## What’s Wrong with Right Answers

by Sarah Lonberg-Lew

*NOTE: This blog is a companion piece to an article Sarah wrote earlier this year called “What’s Right with Wrong Answers?”*

As much as students seem to hate word problems, there is no way around the fact that they are a necessary part of the curriculum. Setting up and solving word problems is a vehicle for learning to analyze information and reason logically. It is an essential skill for taking high school equivalency test and for success in college and real world situations requiring math —this in spite of the fact that the contexts for these problems are often silly and occasionally absurd. The funny thing is that students who groan when I bring up word problems also suddenly appear to care very deeply about how many more plums Joy has than Jonathan (even though they have never met Joy or Jonathan and plums are out of season). When I pose such a problem in class, I hear a chorus of answers, some of them right and some of them wrong. What seems to be most important to the students is knowing as soon as possible who came up with the right answer and what it is. This concerns me because what really matters is the process of problem solving and not the answer itself. However, I’ve seen students stop thinking once they know the answer. They write it down on their papers and move on to the next problem even if they have no idea how it was obtained.

This makes sense considering their histories with math education. In a traditional math classroom, students can get the idea that their purpose is to find the right answer, present it to the teacher, and thereby accumulate stickers or check pluses or “A”s. They are just as happy to get the answer from the teacher or a classmate as to rely on their own reasoning and intuition. The former is usually easier.

Because of this, focusing on the correct answer in math class seems counterproductive to me. Learning doesn’t come from knowing the answer; it comes from *finding* it. If I shut down the discussion of a problem as soon as I hear the right answer, I also shut down learning for all those students who didn’t find it themselves — and possibly even for those students who did. For example, a student who comes up with a right answer because she remembers from high school that similar-looking problems are to be tackled using a certain procedure hasn’t really learned anything from the exercise, either.

Sometimes, in order to take the focus off the right answer I leave an exercise unfinished. Maybe we’ve worked hard on a problem and arrived at the conclusion that we have to multiply 207 by 48 to get the answer. At this point I feel that we have done the important work of problem solving. We’ve figured out what computation will get us the answer, and the answer itself is not that important. Even though there would be some satisfaction in finding the actual number, the tension of leaving it unfound can help to make the point that the value is in the process instead of the solution. Even when we do math in authentic contexts, the process is more important than the answer. Knowing how much a fictional driver will pay to lease a car is not useful to a student. Knowing *how* to figure out the cost of leasing a car, on the other hand, is very valuable.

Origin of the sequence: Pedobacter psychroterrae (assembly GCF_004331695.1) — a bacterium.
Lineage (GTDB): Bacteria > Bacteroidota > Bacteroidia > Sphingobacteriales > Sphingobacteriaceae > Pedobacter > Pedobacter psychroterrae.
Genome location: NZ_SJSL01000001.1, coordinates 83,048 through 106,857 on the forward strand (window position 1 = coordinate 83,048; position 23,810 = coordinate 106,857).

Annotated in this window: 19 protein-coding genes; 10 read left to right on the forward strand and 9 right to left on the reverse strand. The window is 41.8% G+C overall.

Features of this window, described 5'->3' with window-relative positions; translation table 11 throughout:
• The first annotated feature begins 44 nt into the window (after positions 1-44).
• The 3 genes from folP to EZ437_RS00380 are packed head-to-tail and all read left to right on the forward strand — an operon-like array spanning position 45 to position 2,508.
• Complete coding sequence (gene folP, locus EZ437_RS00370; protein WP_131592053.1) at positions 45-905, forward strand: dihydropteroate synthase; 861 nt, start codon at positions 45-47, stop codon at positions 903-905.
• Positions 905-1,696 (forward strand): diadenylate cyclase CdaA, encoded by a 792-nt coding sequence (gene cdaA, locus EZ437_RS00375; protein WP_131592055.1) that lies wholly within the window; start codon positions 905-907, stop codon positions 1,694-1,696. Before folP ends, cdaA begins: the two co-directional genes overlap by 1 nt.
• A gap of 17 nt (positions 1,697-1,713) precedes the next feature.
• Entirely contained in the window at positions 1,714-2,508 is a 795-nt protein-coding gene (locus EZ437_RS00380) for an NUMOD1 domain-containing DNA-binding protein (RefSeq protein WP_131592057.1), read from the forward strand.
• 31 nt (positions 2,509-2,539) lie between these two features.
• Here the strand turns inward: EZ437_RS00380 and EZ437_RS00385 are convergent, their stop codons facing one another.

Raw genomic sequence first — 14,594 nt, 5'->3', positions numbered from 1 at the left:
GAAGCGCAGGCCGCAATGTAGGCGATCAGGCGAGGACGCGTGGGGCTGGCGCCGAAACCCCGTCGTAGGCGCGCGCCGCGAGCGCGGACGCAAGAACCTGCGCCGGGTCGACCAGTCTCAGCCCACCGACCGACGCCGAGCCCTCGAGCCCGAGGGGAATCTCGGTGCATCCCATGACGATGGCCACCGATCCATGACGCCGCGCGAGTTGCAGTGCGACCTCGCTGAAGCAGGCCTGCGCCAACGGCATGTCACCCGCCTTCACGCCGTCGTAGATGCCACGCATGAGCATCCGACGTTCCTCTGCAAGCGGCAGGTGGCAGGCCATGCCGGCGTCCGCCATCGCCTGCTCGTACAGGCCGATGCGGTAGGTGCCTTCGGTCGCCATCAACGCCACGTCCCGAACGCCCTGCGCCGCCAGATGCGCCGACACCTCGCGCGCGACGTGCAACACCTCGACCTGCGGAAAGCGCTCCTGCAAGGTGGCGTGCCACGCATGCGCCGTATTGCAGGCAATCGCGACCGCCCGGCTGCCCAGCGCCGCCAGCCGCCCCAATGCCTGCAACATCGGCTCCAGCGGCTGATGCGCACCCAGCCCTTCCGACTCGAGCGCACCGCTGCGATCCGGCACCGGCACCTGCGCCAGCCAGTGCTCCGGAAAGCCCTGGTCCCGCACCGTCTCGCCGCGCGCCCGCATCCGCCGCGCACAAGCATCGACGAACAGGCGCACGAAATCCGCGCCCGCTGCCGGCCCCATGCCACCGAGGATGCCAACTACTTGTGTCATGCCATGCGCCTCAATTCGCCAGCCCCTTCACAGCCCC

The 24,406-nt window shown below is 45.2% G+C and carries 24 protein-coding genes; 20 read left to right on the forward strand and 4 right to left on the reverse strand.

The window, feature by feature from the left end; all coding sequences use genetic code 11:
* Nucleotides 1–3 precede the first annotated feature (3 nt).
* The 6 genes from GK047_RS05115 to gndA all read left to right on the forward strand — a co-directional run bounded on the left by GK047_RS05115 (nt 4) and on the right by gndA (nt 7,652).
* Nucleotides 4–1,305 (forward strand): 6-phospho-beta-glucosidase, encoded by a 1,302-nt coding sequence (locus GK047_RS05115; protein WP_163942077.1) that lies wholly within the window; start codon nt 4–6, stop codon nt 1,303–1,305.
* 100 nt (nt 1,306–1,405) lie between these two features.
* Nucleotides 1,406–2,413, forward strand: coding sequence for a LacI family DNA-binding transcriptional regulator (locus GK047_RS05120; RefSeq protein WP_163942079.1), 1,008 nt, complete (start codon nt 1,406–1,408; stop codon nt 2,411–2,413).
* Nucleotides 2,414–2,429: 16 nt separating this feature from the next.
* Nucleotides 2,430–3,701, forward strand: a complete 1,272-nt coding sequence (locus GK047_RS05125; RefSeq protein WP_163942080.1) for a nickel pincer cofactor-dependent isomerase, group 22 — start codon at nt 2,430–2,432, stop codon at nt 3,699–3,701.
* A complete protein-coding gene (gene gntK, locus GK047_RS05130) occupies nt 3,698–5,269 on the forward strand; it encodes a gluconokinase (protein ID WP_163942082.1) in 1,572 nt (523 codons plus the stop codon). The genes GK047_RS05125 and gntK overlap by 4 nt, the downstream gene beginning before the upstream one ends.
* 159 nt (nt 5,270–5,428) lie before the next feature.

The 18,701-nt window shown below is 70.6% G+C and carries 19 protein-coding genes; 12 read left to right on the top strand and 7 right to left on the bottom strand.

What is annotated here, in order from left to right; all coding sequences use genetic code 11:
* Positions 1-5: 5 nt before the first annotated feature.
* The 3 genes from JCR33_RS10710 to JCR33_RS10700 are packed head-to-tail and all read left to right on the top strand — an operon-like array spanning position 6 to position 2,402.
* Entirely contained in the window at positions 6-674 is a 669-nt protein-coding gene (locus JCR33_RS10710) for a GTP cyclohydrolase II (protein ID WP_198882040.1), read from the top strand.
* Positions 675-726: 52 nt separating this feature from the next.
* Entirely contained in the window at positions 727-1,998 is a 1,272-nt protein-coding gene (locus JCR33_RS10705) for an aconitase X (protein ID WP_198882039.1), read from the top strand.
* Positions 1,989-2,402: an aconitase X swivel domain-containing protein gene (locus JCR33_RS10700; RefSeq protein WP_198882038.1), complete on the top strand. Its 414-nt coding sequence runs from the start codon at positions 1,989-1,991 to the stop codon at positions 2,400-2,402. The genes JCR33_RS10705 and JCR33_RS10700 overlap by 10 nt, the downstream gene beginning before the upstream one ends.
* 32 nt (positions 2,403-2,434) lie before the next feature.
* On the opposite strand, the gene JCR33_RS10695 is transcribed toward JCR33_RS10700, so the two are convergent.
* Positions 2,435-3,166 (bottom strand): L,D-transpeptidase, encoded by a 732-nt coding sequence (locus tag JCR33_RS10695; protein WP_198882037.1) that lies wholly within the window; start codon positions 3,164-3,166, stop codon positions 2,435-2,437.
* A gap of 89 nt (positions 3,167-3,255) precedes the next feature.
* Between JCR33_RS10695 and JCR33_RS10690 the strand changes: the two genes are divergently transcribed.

One sad consequence of a classroom culture that values right answers above all else is that students can start to become like “Clever Hans”. Clever Hans, the student of a mathematics teacher in early twentieth century Berlin, could answer all kinds of questions correctly. Clever Hans was a horse. He tapped out the answers to questions with his hooves and amazed people with his mathematical skills and knowledge. It wasn’t a hoax. Clever Hans could answer questions correctly even when people besides his trainer asked them. However, his conceptual understanding was eventually found to be severely lacking. He wasn’t able to get the answer if the questioners themselves didn’t know it. That’s because Clever Hans wasn’t reasoning at all. He was reading the faces of the people asking the questions and they were communicating to him (whether they wanted to or not) when he had arrived at the correct answer. Clever Hans had learned something very interesting in developing the ability to read those cues, but he hadn’t actually learned what he appeared to have learned. As teachers, we also can be fooled into thinking our students have learned what we were trying to teach when they come up with right answers and we don’t look beyond them.

The researchers who worked with Clever Hans found it impossible to control the micro-expressions that the horse was reading. The only way they could keep from communicating the right answer to him was to put up a screen so that Hans could not see their faces. That is an impractical solution for the classroom and our students are cleverer than Hans. We may not be able to control communicating when we have heard the right answer, but we can work to create a classroom culture where we focus more on the process than the outcome. One thing we can do is make sure we always ask for the reasoning, whether the answer is right or wrong. We can train ourselves to say “why?” instead of “yes” or “no”. My students want to hear from me, the authority, whether their answer is right or wrong, and it frustrates them when I refuse to answer. But when I push them to explain their reasoning, they usually figure out for themselves whether they had it right or wrong. I hope that by being consistent in asking for reasoning, I will help my students learn that their math education is not about coming up with the number that will satisfy the teacher, but about thinking deeply and feeling proud of their hard work.

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